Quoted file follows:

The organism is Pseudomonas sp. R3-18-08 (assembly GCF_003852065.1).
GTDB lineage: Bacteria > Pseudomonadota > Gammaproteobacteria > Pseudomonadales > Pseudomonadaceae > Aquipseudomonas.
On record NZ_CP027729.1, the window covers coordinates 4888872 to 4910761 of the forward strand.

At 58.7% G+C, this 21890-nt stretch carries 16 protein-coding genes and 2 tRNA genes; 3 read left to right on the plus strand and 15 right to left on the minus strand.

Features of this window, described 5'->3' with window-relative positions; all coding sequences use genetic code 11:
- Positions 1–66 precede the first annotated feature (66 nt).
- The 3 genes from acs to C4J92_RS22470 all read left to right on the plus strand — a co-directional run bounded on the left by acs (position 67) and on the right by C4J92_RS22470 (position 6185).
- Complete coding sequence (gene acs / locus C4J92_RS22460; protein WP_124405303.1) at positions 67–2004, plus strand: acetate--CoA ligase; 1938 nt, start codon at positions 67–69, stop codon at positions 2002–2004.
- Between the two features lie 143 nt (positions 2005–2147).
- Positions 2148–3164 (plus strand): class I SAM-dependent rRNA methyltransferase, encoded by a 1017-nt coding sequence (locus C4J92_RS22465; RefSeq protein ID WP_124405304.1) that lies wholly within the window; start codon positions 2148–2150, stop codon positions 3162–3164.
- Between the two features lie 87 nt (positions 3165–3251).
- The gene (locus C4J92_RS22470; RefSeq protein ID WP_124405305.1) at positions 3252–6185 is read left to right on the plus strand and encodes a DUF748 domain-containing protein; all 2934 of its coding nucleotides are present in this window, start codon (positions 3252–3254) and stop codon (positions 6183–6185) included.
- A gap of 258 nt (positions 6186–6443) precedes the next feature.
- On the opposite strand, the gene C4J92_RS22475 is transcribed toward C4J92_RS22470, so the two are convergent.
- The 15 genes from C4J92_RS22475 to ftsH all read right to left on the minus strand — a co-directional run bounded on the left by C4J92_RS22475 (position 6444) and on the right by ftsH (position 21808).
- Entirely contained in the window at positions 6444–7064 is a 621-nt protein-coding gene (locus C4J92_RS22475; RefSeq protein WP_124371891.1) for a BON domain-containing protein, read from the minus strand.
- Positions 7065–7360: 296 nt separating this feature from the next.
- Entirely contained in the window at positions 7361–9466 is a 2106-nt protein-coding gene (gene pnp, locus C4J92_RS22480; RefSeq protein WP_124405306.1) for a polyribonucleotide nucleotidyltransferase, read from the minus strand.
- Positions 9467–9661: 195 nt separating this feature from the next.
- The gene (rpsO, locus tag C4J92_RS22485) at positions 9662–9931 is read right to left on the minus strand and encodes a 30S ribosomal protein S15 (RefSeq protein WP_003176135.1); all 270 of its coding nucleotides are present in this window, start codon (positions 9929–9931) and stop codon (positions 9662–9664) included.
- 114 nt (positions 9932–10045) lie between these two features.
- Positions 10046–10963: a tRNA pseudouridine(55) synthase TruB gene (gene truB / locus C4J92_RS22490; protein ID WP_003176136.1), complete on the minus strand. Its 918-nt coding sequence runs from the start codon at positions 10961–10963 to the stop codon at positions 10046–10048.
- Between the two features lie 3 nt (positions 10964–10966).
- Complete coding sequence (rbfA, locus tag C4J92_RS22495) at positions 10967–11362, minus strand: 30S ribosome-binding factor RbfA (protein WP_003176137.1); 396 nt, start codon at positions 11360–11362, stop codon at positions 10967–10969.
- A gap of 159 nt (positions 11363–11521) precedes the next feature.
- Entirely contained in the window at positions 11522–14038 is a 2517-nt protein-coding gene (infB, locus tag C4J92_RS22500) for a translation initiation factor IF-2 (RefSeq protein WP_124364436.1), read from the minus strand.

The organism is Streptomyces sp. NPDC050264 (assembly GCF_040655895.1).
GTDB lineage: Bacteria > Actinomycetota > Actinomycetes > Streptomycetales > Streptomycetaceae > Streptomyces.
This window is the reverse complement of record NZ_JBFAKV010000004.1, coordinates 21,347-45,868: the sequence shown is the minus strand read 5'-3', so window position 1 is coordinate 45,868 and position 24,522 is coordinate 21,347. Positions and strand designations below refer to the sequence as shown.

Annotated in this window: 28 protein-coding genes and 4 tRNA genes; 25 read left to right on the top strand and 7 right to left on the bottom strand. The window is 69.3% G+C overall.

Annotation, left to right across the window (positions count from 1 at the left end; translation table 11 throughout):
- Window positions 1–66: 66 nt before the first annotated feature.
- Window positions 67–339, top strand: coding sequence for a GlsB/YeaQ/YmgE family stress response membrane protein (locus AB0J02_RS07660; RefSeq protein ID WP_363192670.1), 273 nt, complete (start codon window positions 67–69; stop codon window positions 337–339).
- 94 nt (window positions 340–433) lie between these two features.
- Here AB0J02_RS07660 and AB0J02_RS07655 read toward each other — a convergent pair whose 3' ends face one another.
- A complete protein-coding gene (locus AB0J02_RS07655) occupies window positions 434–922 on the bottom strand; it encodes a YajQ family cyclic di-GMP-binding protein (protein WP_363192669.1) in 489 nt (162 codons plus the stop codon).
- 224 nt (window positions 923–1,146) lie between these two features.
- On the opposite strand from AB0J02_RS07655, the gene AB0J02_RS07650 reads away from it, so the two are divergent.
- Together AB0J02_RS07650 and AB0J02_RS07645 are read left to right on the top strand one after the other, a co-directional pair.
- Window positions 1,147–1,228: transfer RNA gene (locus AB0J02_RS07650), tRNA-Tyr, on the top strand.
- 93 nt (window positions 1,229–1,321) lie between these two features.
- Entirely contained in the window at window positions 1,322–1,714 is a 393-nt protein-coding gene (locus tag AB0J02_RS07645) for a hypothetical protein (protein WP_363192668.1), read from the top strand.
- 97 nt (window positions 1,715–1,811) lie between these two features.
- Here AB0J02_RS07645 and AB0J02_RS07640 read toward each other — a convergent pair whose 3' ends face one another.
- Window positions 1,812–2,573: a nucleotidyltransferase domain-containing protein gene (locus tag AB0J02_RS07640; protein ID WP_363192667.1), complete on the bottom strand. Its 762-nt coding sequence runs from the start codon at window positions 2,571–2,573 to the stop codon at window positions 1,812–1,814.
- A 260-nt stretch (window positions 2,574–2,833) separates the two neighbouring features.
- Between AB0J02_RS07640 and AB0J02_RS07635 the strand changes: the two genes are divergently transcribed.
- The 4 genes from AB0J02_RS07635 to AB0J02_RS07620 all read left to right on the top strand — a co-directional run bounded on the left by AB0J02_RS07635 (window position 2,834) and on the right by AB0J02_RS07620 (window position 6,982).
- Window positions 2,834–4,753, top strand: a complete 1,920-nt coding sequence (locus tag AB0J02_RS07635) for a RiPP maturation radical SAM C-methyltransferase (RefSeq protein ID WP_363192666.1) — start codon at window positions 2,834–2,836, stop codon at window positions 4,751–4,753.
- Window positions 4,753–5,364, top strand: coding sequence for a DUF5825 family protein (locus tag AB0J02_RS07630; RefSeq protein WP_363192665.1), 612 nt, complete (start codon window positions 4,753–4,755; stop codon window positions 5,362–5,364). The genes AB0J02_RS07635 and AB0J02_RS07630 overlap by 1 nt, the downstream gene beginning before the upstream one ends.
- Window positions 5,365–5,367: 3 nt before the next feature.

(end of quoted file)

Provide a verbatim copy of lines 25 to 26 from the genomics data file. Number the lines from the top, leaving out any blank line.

- A gap of 159 nt (positions 11363–11521) precedes the next feature.
- Entirely contained in the window at positions 11522–14038 is a 2517-nt protein-coding gene (infB, locus tag C4J92_RS22500) for a translation initiation factor IF-2 (RefSeq protein WP_124364436.1), read from the minus strand.